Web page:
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Fast (and Weird) Start for One W&L Intern

As understatements go, Michael McGuire’s description of his first day at his summer internship is right up there: “It wasn’t what I was expecting.”

Come this fall, Michael will be a Washington and Lee University senior. He’s majoring in journalism and Spanish and this year won the Todd Smith Fellowship, which supports an internship in Miami, Fla., with El Nuevo Herald, one of the country’s premier Spanish-language newspapers.

So he touched down in Miami this week, reported for duty at El Nuevo Herald and was paired with another reporter to get the latest information on Miami’s celebrated cannibal story — the bizarre case in which one naked man was shot and killed by police as he attacked another naked man and began eating his face.

Michael had only just read about the incident while waiting in the lobby to go on the assignment.

Michael e-mailed that his efforts were “fruitless for a while, waiting outside of a bank to interview a man who rode by the attack on his bicycle and hoping to find some of the victim’s family waiting in the lobby of the hospital trauma center. We found out all of the court documents we wanted to read to get more information on the attacker weren’t available at the courthouse downtown. It wasn’t until a press conference at 2:30 p.m. that we started to get little pieces for a story. Someone showed us leaked photos of the faceless homeless man, and another reporter told us who she thought the victim was. The police hadn’t confirmed anything.”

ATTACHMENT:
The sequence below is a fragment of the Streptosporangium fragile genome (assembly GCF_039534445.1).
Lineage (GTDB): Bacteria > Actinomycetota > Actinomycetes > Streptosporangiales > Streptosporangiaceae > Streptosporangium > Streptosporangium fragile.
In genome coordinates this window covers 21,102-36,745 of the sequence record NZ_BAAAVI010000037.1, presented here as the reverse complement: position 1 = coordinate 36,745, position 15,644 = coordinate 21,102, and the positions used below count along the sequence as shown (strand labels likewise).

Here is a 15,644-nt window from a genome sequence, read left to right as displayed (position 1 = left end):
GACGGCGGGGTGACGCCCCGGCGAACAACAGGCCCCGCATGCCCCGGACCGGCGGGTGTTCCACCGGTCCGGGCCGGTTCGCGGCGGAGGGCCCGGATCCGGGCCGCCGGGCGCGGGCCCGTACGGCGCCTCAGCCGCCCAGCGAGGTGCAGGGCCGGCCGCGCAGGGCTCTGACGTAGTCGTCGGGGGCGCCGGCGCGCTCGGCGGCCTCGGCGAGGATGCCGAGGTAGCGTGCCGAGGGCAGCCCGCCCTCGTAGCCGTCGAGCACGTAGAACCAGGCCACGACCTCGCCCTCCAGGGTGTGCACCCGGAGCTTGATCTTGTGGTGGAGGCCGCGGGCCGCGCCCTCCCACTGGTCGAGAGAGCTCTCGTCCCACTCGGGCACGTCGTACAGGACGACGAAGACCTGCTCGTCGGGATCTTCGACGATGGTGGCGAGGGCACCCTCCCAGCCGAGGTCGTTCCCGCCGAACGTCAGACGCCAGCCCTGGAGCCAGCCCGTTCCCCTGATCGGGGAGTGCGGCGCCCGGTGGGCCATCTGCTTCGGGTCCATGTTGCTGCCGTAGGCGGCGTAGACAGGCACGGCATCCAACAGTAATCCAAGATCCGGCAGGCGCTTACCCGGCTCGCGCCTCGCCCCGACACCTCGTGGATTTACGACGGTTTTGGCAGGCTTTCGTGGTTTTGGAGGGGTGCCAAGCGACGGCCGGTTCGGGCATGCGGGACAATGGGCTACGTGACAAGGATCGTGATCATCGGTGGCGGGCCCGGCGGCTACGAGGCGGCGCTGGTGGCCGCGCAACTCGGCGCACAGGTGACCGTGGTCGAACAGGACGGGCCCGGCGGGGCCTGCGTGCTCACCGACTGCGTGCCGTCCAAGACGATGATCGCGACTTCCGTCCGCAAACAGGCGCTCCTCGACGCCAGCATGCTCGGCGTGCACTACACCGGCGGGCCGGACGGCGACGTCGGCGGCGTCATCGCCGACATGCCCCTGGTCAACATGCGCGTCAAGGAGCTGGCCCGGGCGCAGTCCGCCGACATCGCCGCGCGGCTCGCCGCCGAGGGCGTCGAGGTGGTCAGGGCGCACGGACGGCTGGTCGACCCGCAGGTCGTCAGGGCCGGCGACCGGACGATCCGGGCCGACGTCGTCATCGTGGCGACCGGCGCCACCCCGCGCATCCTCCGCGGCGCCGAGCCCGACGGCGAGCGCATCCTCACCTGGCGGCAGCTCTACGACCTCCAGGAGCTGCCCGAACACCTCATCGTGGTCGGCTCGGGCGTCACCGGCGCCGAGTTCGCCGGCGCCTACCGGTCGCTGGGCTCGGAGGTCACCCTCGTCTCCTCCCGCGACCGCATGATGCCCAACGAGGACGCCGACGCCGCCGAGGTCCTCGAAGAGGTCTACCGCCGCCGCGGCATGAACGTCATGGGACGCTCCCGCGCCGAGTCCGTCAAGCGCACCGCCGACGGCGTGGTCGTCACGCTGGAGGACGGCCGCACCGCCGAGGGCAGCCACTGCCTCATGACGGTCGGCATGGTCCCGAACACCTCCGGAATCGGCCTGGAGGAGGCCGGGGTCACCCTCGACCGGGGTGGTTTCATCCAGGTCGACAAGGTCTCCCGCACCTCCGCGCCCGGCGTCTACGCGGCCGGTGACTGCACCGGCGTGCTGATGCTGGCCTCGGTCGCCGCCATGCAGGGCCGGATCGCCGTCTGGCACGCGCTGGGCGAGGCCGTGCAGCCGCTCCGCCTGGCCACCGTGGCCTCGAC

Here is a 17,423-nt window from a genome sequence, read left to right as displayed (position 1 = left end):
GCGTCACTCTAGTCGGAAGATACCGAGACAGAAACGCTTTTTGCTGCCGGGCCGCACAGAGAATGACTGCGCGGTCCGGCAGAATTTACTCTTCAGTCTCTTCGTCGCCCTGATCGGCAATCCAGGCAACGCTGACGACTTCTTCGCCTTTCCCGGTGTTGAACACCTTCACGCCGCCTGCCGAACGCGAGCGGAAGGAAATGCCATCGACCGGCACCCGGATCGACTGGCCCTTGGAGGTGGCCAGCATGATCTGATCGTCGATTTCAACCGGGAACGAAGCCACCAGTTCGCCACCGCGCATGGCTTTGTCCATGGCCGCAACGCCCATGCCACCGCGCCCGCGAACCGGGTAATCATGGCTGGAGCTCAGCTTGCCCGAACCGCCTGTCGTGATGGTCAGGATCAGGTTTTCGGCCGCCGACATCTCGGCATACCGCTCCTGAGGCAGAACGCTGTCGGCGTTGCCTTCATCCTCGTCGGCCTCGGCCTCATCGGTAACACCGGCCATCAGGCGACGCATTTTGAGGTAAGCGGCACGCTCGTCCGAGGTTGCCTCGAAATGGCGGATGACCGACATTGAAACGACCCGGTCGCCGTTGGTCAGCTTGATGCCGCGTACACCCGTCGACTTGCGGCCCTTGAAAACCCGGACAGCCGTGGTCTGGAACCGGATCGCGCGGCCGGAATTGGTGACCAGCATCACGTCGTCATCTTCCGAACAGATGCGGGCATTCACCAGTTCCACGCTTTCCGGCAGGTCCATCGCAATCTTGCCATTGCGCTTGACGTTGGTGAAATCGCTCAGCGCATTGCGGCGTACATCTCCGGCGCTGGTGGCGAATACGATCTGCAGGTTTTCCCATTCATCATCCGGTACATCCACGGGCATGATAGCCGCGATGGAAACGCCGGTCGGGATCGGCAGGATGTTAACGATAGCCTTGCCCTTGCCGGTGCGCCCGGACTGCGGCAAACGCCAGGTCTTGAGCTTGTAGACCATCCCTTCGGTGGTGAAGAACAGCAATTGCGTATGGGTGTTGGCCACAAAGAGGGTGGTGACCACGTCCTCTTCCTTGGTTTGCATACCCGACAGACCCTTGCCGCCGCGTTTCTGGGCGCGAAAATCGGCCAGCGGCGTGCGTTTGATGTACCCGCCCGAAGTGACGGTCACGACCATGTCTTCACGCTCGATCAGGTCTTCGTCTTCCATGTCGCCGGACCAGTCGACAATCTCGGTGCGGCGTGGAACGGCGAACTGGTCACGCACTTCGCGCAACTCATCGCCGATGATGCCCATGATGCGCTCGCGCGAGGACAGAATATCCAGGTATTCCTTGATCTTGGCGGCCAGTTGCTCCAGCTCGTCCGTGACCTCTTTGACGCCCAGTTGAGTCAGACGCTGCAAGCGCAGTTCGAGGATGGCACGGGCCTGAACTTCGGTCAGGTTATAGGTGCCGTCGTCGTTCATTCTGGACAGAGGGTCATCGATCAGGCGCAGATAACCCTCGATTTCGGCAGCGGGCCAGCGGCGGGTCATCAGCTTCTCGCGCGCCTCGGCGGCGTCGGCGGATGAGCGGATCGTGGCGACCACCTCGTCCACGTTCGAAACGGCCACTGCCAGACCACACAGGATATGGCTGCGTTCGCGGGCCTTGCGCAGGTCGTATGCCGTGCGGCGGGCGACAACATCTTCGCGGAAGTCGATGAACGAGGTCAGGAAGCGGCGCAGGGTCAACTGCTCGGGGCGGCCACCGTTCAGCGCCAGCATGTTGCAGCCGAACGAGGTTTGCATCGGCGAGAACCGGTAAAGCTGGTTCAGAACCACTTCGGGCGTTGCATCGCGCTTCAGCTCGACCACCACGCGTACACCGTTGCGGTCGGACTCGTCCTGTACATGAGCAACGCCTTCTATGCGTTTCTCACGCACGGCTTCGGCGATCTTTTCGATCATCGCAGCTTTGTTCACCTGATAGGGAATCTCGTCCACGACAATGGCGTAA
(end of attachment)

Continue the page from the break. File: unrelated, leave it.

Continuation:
Back in the newsroom, Michael did some background research on a 1985 story by legendary Miami crime writer Edna Buchanan, when a naked man threw the severed head of his girlfriend to a police officer who approached him on the street.

“We wrote and rewrote the story, adjusting for every new bit of information we dug up or were given on the phone,” wrote Michael. “We ordered pizza. We didn’t leave until about 10:30 p.m.”

The next morning, Michael woke up to find his byline on the story on A1. (Note: It’s in Spanish.) “It’s a story gaining international attention, and though this wasn’t ‘breaking news,’ it was cool to be a reporter keeping people updated on the situation. Spanish speakers from all over the world turn to El Nuevo Herald for U.S. news. I’d say it was worth it.”

While Michael and his colleague were waiting for the press conference to start, he was chatting with a veteran TV reporter who told him, “You might as well quit now. This story is probably the craziest you’ll ever see.”

Said Michael: “I hope so. But I’m not quitting. I’ve got a lot to learn.”